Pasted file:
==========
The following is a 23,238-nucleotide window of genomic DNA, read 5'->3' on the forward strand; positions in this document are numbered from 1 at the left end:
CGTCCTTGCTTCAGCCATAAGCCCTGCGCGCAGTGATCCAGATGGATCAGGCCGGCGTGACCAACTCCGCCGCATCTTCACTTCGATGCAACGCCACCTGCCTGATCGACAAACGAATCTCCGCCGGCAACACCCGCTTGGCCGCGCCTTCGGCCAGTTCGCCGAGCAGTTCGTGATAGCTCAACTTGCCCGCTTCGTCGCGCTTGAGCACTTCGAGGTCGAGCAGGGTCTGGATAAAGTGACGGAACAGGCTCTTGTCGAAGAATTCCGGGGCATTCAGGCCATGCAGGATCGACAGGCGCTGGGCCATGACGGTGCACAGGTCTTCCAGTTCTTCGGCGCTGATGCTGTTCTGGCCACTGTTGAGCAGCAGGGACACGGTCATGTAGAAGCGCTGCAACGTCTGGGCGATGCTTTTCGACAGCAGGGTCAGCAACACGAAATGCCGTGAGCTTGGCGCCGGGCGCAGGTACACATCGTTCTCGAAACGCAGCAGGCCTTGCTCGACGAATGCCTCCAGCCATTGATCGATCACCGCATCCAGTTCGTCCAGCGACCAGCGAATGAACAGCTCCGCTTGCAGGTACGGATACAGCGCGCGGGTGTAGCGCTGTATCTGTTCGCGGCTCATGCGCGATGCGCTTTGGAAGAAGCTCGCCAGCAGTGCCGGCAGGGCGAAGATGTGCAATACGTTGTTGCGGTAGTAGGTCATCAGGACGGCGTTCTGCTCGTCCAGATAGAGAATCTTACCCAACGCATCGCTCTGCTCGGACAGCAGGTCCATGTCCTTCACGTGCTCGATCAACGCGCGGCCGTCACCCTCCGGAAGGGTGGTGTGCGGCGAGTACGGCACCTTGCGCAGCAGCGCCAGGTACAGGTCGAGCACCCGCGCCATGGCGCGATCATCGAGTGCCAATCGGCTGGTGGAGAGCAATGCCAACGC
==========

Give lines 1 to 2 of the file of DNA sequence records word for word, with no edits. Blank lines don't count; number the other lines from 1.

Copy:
The following is a 23,238-nucleotide window of genomic DNA, read 5'->3' on the forward strand; positions in this document are numbered from 1 at the left end:
CGTCCTTGCTTCAGCCATAAGCCCTGCGCGCAGTGATCCAGATGGATCAGGCCGGCGTGACCAACTCCGCCGCATCTTCACTTCGATGCAACGCCACCTGCCTGATCGACAAACGAATCTCCGCCGGCAACACCCGCTTGGCCGCGCCTTCGGCCAGTTCGCCGAGCAGTTCGTGATAGCTCAACTTGCCCGCTTCGTCGCGCTTGAGCACTTCGAGGTCGAGCAGGGTCTGGATAAAGTGACGGAACAGGCTCTTGTCGAAGAATTCCGGGGCATTCAGGCCATGCAGGATCGACAGGCGCTGGGCCATGACGGTGCACAGGTCTTCCAGTTCTTCGGCGCTGATGCTGTTCTGGCCACTGTTGAGCAGCAGGGACACGGTCATGTAGAAGCGCTGCAACGTCTGGGCGATGCTTTTCGACAGCAGGGTCAGCAACACGAAATGCCGTGAGCTTGGCGCCGGGCGCAGGTACACATCGTTCTCGAAACGCAGCAGGCCTTGCTCGACGAATGCCTCCAGCCATTGATCGATCACCGCATCCAGTTCGTCCAGCGACCAGCGAATGAACAGCTCCGCTTGCAGGTACGGATACAGCGCGCGGGTGTAGCGCTGTATCTGTTCGCGGCTCATGCGCGATGCGCTTTGGAAGAAGCTCGCCAGCAGTGCCGGCAGGGCGAAGATGTGCAATACGTTGTTGCGGTAGTAGGTCATCAGGACGGCGTTCTGCTCGTCCAGATAGAGAATCTTACCCAACGCATCGCTCTGCTCGGACAGCAGGTCCATGTCCTTCACGTGCTCGATCAACGCGCGGCCGTCACCCTCCGGAAGGGTGGTGTGCGGCGAGTACGGCACCTTGCGCAGCAGCGCCAGGTACAGGTCGAGCACCCGCGCCATGGCGCGATCATCGAGTGCCAATCGGCTGGTGGAGAGCAATGCCAACGC